Monday, January 16, 2006

 

Pastors vs. Christocrats: Bring on the IRS [Updated]

For several years, Rev. Rod Parsley and his lapdog Russell Johnson have operated as the bullies in the religious school yard, twisting the arms of politicians, reporters and other religious leaders wouldn't fall in line with their narrow view of the world and God.

While the pols and scribes still cower, dozens of local pastors from mainstream churches yesterday decided they had had enough and called the bullies' bluff. The wonderful story is in the Dispatch and as you read the whole story you discover these pastors are serious and have hired at least one heavy-hitting expert to press their case:
More than 30 local pastors last night officially accused two evangelical megachurches of illegal political activities.

In a rare and potentially explosive action, the moderate ministers signed a complaint asking the Internal Revenue Service to investigate World Harvest Church of Columbus and Fairfield Christian Church of Lancaster and determine if their tax-exempt status should be revoked.

The grievance claims that the Rev. Rod Parsley of World Harvest Church and the Rev. Russell Johnson of Fairfield Christian Church improperly used their churches and affiliated entities — the Center for Moral Clarity, Ohio Restoration Project and Reformation Ohio — for partisan politics, including supporting the Republican gubernatorial candidacy of Secretary of State J. Kenneth Blackwell.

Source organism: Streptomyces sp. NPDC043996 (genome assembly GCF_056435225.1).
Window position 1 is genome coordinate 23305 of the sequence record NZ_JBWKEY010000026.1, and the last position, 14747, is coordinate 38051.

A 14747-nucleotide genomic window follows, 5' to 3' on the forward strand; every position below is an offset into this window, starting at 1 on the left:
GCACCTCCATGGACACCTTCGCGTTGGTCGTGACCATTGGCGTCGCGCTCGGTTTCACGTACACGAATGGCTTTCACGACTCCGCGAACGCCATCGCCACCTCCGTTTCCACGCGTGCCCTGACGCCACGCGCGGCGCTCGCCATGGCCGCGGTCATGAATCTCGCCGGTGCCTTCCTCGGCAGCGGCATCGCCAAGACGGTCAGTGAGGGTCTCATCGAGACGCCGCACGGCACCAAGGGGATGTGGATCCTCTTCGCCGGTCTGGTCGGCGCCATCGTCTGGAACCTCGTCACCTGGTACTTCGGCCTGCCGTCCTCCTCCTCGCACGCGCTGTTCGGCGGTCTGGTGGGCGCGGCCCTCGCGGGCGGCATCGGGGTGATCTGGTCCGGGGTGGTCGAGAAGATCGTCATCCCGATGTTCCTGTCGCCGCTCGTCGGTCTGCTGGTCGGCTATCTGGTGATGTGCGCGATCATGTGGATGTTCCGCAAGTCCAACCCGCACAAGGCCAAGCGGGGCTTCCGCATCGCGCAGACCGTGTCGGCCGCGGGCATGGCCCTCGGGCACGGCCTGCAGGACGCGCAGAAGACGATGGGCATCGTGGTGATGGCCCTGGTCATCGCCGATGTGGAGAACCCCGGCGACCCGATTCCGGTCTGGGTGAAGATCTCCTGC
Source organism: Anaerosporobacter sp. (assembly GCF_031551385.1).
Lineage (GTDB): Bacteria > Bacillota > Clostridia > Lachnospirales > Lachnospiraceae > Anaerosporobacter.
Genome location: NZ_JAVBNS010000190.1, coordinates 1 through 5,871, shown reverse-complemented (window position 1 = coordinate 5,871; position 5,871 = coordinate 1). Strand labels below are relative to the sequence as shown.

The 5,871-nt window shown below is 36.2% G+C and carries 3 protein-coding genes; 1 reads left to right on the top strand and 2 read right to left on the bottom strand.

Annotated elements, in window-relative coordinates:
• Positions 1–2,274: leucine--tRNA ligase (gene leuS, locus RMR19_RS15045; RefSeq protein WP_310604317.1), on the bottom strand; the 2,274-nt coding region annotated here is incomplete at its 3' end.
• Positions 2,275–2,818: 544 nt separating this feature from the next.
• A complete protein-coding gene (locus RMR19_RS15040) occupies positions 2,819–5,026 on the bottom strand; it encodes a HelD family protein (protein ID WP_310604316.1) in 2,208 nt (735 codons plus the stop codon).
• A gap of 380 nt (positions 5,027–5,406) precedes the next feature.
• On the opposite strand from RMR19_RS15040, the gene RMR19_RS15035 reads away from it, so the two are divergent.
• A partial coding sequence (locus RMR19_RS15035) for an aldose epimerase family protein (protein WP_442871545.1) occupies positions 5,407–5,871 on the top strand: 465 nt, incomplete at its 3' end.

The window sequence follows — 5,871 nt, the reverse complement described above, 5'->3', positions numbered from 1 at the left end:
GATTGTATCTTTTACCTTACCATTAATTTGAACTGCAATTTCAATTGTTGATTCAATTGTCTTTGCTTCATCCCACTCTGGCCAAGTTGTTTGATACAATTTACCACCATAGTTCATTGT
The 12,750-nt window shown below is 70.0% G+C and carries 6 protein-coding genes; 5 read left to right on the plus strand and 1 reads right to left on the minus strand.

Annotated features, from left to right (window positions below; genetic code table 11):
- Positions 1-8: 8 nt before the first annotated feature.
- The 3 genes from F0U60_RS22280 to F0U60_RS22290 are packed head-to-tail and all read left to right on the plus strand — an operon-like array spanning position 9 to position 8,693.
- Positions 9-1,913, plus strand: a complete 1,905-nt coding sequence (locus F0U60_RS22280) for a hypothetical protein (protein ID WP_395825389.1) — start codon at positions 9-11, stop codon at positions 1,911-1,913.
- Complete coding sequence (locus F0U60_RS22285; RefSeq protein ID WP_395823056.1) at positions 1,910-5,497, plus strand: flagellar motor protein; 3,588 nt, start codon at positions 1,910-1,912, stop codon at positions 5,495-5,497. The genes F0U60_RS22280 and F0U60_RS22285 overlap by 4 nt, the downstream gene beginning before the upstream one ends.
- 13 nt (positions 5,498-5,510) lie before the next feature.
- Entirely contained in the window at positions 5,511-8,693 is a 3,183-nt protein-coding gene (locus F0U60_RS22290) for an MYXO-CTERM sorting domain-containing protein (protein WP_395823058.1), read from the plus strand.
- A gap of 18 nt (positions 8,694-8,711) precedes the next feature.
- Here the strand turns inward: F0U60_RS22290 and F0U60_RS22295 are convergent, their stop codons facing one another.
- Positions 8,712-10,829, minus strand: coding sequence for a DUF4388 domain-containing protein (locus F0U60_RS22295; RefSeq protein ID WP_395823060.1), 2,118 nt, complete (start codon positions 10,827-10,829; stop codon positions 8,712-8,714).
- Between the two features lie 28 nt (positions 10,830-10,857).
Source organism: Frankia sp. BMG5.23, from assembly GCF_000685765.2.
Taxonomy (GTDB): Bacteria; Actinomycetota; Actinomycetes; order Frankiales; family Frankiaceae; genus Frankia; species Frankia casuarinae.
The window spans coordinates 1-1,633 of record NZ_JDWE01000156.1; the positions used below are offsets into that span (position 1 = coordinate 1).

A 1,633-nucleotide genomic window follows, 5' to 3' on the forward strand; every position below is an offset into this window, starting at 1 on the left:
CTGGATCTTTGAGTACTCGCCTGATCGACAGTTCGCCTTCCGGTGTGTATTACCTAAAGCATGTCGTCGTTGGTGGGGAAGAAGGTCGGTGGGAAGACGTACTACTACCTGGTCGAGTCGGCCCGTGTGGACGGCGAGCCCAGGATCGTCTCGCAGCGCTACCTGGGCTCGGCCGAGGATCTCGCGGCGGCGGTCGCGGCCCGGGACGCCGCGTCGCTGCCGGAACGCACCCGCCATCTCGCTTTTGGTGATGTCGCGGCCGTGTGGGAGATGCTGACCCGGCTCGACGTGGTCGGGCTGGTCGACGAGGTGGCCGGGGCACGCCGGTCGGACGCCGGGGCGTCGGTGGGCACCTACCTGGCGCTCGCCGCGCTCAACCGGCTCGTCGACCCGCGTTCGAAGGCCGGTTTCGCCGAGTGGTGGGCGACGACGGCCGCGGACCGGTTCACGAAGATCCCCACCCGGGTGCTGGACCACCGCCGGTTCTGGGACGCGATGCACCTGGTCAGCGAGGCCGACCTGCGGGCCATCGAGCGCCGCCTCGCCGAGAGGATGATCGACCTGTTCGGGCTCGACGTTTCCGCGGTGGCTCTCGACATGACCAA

The complaint asks the IRS to seek a court injunction "if these churches’ flagrant political campaign activities do not cease immediately." It was signed by 31 pastors from nine denominations during a meeting last night at the North Congregational United Church of Christ in Columbus and was to be faxed late last night to IRS Commissioner Mark W. Everson.

"For me, it’s church and state, not church in state and I really feel there are some churches in central Ohio crossing that line," said Eric Williams, senior pastor of the host church. "The law allows church involvement in issues. This goes beyond issue-involvement to partisan politics and we’re simply asking the IRS to uphold the law."